Crypto payments company Ripple is seeking a virtual asset service provider license from the Irish regulator as it expands its operations in Europe, according to CNBC.
When new laws on crypto regulation in the European Union come into force, expected in 2024, Ripple would then be able to “passport” its European license to the rest of the 27 states in the bloc. Ripple will also seek an e-money license “shortly,” Ripple general counsel Stuart Alderoty told CNBC.
The U.S.-based company is involved in a dispute with the Securities and Exchange Commission that is driving the company to look for business abroad. “Effectively, Ripple is operating outside of the U.S.,” Alderoty said in the report.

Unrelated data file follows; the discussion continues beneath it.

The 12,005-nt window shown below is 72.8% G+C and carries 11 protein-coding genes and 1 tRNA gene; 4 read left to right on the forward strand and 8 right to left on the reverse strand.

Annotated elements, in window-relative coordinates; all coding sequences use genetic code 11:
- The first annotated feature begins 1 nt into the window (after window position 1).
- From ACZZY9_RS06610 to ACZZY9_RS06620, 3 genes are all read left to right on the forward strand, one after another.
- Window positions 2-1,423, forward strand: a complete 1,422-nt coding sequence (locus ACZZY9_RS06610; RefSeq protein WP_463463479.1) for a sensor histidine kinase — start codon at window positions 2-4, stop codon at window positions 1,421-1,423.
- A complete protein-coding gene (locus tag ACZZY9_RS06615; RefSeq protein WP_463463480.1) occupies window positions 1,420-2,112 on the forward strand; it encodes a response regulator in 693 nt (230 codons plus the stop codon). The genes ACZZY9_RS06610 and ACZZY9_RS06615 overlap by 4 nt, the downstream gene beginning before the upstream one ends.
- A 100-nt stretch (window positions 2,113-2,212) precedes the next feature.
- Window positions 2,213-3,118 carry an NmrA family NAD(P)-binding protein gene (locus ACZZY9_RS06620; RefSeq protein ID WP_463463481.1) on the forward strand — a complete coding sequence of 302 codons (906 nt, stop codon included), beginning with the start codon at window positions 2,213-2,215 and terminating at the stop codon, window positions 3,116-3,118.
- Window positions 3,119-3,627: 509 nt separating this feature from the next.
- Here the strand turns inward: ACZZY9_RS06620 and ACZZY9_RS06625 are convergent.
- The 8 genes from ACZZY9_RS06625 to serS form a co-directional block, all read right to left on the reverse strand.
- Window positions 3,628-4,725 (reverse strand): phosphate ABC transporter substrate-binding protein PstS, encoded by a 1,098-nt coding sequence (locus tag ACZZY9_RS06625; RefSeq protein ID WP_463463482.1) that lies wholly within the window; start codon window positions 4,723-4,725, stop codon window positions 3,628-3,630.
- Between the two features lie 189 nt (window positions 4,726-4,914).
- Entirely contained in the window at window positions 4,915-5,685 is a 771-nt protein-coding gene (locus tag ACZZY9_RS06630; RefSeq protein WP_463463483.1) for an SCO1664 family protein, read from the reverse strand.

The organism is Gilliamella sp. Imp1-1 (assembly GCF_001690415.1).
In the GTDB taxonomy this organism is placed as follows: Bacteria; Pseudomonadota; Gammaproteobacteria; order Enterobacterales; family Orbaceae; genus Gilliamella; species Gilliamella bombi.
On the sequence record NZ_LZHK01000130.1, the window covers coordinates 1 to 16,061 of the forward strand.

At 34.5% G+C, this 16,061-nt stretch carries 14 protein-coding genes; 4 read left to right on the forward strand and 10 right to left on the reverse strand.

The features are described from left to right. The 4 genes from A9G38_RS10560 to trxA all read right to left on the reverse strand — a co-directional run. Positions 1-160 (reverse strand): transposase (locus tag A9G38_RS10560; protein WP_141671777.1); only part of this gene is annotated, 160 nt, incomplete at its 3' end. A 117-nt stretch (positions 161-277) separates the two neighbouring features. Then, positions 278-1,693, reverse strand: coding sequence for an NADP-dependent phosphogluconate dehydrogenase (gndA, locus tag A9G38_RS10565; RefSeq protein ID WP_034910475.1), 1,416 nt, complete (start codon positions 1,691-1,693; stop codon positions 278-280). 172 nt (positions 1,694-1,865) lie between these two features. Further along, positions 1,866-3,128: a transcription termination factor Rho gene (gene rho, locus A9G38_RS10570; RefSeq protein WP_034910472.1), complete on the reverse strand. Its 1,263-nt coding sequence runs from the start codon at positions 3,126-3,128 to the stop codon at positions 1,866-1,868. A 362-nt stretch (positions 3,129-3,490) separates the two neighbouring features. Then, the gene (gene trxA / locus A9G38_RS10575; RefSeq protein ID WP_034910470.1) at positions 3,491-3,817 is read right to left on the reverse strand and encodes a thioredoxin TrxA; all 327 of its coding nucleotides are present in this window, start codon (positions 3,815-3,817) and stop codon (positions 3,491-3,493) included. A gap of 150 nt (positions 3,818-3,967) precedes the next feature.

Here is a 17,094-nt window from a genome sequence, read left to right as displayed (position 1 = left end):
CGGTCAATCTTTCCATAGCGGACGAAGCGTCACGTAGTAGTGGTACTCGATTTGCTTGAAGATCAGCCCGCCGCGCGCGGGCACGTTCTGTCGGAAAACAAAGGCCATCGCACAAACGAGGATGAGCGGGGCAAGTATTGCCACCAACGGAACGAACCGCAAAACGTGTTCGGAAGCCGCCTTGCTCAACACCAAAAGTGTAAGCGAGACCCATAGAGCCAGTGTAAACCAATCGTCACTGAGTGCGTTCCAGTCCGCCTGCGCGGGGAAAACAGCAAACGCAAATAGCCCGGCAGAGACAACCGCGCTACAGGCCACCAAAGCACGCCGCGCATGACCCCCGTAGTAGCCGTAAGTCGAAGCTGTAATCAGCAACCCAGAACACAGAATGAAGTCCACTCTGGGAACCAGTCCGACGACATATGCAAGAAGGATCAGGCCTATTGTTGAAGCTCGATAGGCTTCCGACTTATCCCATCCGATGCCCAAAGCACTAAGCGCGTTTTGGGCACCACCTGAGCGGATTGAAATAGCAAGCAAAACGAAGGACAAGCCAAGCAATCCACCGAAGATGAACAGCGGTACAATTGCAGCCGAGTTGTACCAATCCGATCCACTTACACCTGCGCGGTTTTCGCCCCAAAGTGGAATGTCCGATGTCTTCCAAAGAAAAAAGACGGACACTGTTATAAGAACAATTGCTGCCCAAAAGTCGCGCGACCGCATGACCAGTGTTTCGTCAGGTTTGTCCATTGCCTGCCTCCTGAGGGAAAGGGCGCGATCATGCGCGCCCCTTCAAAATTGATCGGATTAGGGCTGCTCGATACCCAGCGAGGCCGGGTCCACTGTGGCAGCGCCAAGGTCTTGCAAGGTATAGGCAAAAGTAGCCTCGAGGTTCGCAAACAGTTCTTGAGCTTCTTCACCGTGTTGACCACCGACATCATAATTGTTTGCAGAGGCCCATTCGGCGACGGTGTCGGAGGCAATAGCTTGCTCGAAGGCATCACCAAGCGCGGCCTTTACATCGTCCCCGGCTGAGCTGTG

The SEC filed a lawsuit against Ripple in 2020 alleging that the sale of its XRP tokens counted as unregistered securities worth $1.3 billion. Ripple’s head of public policy, Susan Friedman, recently told The Block that they are in the process of filing a reply brief to summary judgment and are expecting a ruling in 2023.
Amid its expansion into Europe, Ripple also sought licensing from the UK regulator this week. Ripple has about 60 people on the ground in the UK and two in Ireland.
Ireland granted the currently troubled Gemini exchange a virtual asset service provider license in October.
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